After Uber and Lyft decided to “pause” operations following a vote to not relax driver regulations, upstart competitor Get Me is moving to fill the void in Austin and beyond. The Dallas-founded company hopes to seize the ridesharing market with a few twists.
Get Me is a mobile-focused company that allows users to request car services for personal transportation or deliver goods from retailers. Should a certain store not be listed by the company, prospective customers can “type what you need into the App in your own words and tell us where to deliver it”, according to the company website. No request is too little or great as customers could order a coffee from a local shop or have lumber hauled to a worksite. Users can also track drivers and receive alerts when sought goods are purchased and delivered. The app also offers a “Go-Giver” function that coordinates orders and deliveries between merchants and area homeless shelters.
Like its larger competitors, one can request a ride based on GPS-location at the current time or set a specific rendezvous, where a variety of vehicles from compact car to limousine may be available.
Originally founded in Dallas, the company relocated to Austin in early 2016 to take advantage of the “startup and technology friendly culture of the city” Chief Experience Officer (CXO) Jonathan Laramy said in a December release.
The startup currently maintains operations in Austin, Dallas, Houston and Las Vegas with publicized efforts to expand.
Filling the vacuum left behind Uber and Lyft is proving an emergent challenge for the company. The official Facebook page announced in a post on Monday that drivers from the two major competitors can enjoy expedited processing in under two hours if they hope to serve the Austin area. Suspended Uber and Lyft drivers have expressed concern with switching sides over doubts that the startup can provide enough driving opportunities to remain a reliable economic opportunity.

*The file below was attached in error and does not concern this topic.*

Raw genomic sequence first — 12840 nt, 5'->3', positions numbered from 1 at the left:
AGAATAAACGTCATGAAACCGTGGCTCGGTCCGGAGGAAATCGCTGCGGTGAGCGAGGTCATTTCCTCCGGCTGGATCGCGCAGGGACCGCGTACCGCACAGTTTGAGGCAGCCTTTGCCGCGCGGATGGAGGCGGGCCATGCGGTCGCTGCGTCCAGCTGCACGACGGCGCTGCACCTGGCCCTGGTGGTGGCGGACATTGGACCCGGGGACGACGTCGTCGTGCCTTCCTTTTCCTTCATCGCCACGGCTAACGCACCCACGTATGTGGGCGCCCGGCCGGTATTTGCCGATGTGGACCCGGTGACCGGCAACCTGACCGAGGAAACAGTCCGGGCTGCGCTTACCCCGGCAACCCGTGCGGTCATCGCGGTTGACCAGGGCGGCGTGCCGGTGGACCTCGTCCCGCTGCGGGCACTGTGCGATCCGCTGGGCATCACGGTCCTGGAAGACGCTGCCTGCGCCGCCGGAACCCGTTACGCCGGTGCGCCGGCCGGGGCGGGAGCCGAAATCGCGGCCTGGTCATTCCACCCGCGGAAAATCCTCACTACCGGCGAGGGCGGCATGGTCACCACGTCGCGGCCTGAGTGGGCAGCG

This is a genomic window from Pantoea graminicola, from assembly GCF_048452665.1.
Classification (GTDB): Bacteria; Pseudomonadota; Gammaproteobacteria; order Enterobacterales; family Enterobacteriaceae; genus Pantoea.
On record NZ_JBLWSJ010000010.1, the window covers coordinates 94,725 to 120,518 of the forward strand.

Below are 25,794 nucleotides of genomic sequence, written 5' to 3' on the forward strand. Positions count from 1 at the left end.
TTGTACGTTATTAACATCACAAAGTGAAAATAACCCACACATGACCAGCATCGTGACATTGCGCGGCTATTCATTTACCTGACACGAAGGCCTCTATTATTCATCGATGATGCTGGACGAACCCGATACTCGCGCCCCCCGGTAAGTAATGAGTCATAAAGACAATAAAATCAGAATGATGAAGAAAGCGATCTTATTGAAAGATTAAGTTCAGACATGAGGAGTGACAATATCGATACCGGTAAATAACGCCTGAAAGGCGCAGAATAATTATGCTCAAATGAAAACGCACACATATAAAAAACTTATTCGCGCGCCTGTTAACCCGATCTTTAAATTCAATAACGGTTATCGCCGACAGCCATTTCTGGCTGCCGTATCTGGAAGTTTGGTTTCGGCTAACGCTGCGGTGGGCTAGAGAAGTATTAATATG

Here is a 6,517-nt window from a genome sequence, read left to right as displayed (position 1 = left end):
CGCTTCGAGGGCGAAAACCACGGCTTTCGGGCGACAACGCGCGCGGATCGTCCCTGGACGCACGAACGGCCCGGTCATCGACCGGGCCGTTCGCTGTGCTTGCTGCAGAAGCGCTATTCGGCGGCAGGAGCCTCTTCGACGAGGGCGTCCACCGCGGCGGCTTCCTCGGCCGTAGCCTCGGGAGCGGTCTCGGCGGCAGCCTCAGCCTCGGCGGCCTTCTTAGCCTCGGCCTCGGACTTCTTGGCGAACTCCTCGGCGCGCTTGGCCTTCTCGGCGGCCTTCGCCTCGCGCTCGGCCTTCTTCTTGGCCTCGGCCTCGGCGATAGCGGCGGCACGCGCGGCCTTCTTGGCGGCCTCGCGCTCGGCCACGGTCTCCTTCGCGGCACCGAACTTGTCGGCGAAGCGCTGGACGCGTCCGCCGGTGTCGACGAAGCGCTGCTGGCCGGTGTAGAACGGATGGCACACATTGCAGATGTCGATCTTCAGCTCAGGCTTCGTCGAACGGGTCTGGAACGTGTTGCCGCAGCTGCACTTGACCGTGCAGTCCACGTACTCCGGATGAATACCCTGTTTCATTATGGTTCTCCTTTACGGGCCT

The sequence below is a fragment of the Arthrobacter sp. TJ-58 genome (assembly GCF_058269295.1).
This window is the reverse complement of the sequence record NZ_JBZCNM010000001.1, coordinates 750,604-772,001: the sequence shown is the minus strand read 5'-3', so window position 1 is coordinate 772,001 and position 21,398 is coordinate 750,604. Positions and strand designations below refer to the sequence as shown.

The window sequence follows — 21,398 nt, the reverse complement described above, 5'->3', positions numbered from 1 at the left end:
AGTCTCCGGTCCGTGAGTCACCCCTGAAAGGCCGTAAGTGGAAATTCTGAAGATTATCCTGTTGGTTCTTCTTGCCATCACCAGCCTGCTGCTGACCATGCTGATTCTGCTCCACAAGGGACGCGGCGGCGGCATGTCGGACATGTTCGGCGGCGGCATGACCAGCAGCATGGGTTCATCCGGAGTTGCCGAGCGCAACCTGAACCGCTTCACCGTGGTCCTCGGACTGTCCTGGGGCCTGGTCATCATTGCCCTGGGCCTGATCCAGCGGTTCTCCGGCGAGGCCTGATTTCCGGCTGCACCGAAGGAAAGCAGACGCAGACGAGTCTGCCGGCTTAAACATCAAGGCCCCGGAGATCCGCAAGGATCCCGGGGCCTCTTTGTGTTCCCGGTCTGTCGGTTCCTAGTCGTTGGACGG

Breitbart Texas’ Lana Shadwick reported Monday on the lengths Uber and Lyft went to promote Proposition 1. A total $8 million was spent to promote the ballot measure that, if passed, would have softened a December 2015 Austin City Council rule that requires on demand drivers to pass a background check and submit to fingerprinting. The national companies threatened to vacate the market if the regulations remained in place.
Get Me has used its Facebook page to offer commentary on its competitors’ moves to influence city ordinances and abandon the market in protest. In a post from Sunday, the company contended that it “must follow the rules” like any other local business and claims it “did not spend a dime on any campaigns” to advance its viewpoint on the regulation. The company has also expressed concerns that another vacuum may be created in Houston if Uber were to follow Lyft to the exit over similar background requirements.
The Texas startup has positioned itself as compliant with the politically-charged city ordinances in question, noting on its website that “all of our Go-Getter drivers go through our own background check, vehicle inspection, and personal interview.”
Smartphone users can access the Get Me app in the iOS App and Google Play Stores.
Get Me hopes to grow into 15 cities across North America in the near future.
Logan Churchwell is a founding member of the Breitbart Texas team. You can follow him on Twitter @LCChurchwell.